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Sex differences in the neural mechanisms mediating addiction: a new synthesis and hypothesis

Jill B Becker1234*, Adam N Perry1 and Christel Westenbroek1

Author Affiliations

1 Molecular and Behavioral Neuroscience Institute, University of Michigan, Ann Arbor, MI 48109, USA

2 Department of Psychology, University of Michigan, Ann Arbor, MI 48109, USA

3 Neuroscience Program, University of Michigan, Ann Arbor, MI 48109, USA

4 Department of Psychiatry, University of Michigan, Ann Arbor, MI 48109, USA

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Biology of Sex Differences 2012, 3:14  doi:10.1186/2042-6410-3-14

Published: 7 June 2012


In this review we propose that there are sex differences in how men and women enter onto the path that can lead to addiction. Males are more likely than females to engage in risky behaviors that include experimenting with drugs of abuse, and in susceptible individuals, they are drawn into the spiral that can eventually lead to addiction. Women and girls are more likely to begin taking drugs as self-medication to reduce stress or alleviate depression. For this reason women enter into the downward spiral further along the path to addiction, and so transition to addiction more rapidly. We propose that this sex difference is due, at least in part, to sex differences in the organization of the neural systems responsible for motivation and addiction. Additionally, we suggest that sex differences in these systems and their functioning are accentuated with addiction. In the current review we discuss historical, cultural, social and biological bases for sex differences in addiction with an emphasis on sex differences in the neurotransmitter systems that are implicated.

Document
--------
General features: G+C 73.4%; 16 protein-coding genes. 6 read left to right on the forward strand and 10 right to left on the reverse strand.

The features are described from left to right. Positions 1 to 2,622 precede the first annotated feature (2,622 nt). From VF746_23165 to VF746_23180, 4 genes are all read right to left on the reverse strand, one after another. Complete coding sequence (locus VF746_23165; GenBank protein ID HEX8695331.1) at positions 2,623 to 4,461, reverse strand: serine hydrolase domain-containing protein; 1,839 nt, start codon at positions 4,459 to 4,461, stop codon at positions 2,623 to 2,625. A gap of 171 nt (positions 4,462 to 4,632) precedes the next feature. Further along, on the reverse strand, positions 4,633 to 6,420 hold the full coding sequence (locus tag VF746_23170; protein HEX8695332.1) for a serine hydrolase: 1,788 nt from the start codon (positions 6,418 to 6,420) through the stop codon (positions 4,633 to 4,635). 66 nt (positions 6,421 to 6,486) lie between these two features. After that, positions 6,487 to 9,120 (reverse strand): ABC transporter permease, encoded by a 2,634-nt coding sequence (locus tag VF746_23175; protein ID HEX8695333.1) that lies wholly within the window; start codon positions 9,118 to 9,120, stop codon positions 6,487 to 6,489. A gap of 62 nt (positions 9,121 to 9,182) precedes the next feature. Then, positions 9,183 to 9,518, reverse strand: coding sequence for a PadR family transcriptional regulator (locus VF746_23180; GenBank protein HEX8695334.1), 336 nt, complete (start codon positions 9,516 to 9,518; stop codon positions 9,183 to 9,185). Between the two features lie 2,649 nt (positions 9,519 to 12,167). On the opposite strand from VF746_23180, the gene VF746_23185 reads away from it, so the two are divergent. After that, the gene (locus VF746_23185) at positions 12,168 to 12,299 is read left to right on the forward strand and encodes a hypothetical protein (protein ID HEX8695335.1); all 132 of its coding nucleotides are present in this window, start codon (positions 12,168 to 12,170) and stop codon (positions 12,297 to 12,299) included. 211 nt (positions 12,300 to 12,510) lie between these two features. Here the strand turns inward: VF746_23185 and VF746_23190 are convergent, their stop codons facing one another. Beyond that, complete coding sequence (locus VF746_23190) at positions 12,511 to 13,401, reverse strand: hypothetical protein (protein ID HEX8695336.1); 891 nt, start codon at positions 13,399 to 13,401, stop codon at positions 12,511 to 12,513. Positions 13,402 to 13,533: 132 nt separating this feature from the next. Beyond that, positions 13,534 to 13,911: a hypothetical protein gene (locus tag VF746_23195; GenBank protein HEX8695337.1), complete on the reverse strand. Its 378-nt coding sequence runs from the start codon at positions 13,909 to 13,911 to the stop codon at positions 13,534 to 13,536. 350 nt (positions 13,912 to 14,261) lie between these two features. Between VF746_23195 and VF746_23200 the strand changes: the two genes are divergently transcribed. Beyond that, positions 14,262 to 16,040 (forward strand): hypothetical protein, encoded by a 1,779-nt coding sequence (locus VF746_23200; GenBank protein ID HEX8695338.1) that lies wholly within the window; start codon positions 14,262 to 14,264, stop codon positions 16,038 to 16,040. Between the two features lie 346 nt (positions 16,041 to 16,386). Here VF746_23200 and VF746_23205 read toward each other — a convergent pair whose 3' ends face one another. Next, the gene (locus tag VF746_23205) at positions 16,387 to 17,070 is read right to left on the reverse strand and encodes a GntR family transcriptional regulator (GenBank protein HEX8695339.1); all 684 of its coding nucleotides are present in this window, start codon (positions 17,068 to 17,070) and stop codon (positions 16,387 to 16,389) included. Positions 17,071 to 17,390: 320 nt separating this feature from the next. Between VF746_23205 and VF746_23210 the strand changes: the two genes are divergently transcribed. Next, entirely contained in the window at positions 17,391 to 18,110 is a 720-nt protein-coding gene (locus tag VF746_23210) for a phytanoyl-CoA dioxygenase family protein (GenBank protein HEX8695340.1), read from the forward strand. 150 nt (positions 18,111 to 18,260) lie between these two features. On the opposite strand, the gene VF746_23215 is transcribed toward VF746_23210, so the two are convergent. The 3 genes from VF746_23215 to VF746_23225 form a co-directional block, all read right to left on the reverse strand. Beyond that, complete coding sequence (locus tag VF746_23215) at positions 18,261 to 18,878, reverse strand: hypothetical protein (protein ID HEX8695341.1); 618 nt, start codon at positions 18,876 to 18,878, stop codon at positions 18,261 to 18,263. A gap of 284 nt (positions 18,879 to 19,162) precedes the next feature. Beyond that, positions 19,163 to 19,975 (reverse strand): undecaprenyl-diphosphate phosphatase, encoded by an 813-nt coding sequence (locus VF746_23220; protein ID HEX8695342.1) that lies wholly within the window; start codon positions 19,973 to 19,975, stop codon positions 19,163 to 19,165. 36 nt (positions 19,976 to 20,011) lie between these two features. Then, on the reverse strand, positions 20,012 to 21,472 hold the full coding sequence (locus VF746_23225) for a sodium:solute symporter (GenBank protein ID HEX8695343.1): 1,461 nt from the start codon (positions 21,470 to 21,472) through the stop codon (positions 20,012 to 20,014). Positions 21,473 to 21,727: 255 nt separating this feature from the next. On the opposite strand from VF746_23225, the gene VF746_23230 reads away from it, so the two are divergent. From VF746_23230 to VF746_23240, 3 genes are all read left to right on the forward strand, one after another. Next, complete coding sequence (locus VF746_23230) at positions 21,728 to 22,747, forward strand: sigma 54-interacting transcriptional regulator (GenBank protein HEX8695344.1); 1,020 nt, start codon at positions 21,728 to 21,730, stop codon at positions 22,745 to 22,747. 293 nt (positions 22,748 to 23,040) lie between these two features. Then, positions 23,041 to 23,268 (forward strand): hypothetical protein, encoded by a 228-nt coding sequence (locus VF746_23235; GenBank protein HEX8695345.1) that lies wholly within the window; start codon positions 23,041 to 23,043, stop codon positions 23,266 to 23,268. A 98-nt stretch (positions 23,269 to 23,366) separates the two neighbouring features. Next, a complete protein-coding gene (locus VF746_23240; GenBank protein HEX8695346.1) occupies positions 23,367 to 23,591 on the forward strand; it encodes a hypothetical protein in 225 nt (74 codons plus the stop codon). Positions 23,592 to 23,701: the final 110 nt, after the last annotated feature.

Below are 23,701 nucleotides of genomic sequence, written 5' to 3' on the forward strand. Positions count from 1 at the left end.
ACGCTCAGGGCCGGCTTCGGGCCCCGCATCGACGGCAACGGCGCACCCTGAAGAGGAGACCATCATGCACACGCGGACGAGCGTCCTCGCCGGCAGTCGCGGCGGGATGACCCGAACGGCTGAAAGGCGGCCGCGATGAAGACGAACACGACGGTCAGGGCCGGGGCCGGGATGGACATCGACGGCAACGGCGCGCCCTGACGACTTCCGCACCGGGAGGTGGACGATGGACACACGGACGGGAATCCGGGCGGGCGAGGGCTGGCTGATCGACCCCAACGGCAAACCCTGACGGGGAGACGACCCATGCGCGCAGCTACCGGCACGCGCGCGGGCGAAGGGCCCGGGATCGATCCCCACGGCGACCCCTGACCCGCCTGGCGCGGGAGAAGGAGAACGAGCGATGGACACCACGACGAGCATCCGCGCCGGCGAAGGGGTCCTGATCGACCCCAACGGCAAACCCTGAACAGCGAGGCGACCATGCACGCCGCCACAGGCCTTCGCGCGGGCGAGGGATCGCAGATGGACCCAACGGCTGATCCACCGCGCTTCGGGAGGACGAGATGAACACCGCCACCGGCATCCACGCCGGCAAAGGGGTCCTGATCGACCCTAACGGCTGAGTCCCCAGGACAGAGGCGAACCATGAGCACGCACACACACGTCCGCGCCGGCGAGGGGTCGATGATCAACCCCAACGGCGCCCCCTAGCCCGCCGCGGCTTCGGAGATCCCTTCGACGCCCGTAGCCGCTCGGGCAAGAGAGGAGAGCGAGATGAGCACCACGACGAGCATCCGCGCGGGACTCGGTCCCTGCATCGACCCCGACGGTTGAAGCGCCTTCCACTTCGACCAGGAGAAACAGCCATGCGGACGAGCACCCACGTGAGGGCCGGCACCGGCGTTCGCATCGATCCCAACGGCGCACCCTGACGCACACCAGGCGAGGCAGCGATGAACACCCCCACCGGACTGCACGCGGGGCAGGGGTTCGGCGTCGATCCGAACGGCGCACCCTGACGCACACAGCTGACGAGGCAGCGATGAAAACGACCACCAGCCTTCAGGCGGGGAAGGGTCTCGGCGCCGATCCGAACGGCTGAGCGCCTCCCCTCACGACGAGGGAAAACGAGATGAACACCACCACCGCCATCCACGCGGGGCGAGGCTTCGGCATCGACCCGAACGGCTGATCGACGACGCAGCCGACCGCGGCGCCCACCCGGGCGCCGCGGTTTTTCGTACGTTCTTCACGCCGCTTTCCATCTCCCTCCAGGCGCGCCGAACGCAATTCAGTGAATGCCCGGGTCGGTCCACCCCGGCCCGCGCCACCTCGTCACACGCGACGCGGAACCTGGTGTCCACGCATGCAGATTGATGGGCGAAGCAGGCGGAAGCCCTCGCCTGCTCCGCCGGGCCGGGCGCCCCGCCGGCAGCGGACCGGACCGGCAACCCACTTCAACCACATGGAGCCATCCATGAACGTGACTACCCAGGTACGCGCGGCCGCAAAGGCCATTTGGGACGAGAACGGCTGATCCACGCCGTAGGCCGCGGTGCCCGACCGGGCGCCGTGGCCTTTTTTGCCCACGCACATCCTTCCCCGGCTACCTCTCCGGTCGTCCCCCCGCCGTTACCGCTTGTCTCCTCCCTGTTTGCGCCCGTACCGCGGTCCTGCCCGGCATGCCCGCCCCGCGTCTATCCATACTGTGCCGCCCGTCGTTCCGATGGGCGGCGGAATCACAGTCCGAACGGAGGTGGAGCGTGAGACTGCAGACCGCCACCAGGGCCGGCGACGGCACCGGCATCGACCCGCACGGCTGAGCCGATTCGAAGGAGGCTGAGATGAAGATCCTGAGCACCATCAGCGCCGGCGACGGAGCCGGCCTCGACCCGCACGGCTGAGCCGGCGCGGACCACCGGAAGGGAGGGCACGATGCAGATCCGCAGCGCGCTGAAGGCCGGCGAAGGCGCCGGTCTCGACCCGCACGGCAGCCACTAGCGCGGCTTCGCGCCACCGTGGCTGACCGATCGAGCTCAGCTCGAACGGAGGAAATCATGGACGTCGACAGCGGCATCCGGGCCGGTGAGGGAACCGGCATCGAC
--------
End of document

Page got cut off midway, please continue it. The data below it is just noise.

Addiction; Dopamine; Acetylcholine; Norepinephrine; Dynorphin; Cocaine; Heroin